Spider Webs - Cleaning Talk - Professional Cleaning and Restoration Forum
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post #1 of Old 09-10-2006, 01:53 PM Thread Starter
 
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Spider Webs

Tried this question in the Wood Cleaning & Restoration Forum and got no replies . . . so I'll now throw it open to a General Discussion . . .

What do you use to clean out spider webs in eaves prior to painting. Up here in the mountains, we have lots of daddy-long-leg spiders and they just pack the eaves between the overhanging rafters full of their webs. Can't pressure-wash up there too much because of open venting into the attic. They are really sticky! Hitting them with a broom just seems to roll them up into thick strings which adhere to the T1-11 siding real well. What to do? Anything that will dissolve them?
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post #2 of Old 09-10-2006, 08:41 PM
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I've used some bleach to help break up the spider webs.

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post #3 of Old 09-10-2006, 09:23 PM
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You've 'used some bleach' for everything.

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post #4 of Old 09-10-2006, 10:18 PM
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Originally Posted by Thad View Post
You've 'used some bleach' for everything.


Ive even been called a Son of a Bleach once or twice.

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post #5 of Old 09-24-2006, 01:15 AM
 
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Arrow Prevention is also helpful ...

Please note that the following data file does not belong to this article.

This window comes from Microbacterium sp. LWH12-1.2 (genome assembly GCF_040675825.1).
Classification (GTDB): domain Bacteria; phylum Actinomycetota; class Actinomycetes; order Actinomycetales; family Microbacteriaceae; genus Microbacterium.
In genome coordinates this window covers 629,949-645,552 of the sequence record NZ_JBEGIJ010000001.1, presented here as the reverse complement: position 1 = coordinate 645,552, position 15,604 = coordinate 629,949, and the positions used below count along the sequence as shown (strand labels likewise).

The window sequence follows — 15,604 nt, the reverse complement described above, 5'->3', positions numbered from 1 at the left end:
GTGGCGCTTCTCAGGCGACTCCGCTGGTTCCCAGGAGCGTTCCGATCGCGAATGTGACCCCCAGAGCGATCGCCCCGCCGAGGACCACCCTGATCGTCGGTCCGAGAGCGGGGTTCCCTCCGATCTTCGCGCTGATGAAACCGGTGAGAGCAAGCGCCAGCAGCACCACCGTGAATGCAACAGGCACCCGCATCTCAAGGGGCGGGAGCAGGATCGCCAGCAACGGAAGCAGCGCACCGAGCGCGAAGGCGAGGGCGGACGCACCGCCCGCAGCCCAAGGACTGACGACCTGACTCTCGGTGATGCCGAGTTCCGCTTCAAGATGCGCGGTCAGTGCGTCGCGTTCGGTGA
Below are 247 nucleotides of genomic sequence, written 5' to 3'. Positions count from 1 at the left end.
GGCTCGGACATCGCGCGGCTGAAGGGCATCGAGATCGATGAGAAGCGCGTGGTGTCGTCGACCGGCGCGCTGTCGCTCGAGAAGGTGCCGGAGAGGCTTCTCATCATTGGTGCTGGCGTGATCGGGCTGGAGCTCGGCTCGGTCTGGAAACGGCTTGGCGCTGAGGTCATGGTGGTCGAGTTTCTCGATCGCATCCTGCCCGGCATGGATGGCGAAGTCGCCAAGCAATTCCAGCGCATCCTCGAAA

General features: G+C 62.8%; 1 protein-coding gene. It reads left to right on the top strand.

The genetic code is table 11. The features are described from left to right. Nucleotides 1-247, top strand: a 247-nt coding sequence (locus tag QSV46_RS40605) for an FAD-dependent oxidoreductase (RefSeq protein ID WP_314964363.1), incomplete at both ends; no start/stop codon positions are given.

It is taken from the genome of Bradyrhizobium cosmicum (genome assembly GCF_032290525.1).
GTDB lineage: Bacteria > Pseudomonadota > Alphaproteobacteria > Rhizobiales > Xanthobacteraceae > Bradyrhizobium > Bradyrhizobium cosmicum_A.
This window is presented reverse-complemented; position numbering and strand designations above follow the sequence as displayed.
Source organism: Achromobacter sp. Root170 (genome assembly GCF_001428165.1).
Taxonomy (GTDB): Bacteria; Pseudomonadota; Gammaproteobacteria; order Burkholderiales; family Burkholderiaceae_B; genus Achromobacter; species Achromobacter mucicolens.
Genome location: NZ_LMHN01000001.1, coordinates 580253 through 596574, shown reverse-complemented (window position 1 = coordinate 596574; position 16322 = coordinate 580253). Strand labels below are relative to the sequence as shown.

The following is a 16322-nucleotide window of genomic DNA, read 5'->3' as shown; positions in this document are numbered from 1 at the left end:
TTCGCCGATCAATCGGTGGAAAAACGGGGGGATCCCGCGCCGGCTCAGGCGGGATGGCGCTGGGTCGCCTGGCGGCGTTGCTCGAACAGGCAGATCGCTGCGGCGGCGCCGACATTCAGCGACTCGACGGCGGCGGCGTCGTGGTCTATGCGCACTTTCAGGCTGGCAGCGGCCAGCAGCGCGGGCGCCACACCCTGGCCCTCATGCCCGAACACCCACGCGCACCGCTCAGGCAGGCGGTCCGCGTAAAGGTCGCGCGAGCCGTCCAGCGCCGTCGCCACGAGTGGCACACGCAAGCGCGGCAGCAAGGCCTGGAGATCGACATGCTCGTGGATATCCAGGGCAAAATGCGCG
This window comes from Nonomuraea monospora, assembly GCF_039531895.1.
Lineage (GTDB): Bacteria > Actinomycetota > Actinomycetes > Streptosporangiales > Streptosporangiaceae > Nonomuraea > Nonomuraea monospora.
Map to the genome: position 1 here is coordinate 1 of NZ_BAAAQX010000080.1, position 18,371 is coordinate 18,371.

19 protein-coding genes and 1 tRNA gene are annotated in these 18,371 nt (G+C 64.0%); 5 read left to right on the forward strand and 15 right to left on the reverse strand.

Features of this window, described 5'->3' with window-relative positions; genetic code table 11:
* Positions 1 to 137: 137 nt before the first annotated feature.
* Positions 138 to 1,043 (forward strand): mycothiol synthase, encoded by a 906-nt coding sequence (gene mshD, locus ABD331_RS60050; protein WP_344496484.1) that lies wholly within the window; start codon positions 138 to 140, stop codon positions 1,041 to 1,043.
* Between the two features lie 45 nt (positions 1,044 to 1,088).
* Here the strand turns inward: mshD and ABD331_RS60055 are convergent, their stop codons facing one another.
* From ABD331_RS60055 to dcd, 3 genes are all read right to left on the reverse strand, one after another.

Liquid dishwasher detergent should help you out. The spiders hate it too!

If you put it in one of those containers used for feeding the garden and attach it to a hose, you can spray your whole house 3 or 4 times a year, and they'll stay away. Oh, and it sheets off the glass; so, if your windows are already clean, you don't have to worry about streaks.
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post #6 of Old 09-24-2006, 01:15 PM
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Spider silk is stronger than steel, incredibly light, and almost impossible to dissolve.

I would recommend using a telescoping webster and instead of brushing the webs, you will need to twirl the webs onto the webster so that they will not adhear to the walls and eves

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post #7 of Old 04-11-2011, 08:46 AM
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post #8 of Old 04-13-2011, 08:56 AM
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bleach of course...

when I used to work on gas stations way back when we used dishsoap downstreamed on to the canopy. The bugs fell off almost on their own.

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post #9 of Old 04-13-2011, 04:47 PM
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Quote:
I would recommend using a telescoping webster and instead of brushing the webs, you will need to twirl the webs onto the webster so that they will not adhere to the walls and eves
The webster duster work great for this. Getting them while they are dry is MUCH easier than trying to remove them while they are wet IMO.

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post #10 of Old 09-01-2015, 10:25 AM
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post #11 of Old 08-31-2016, 09:22 AM
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Bleach or Vinegar has worked for me in the past.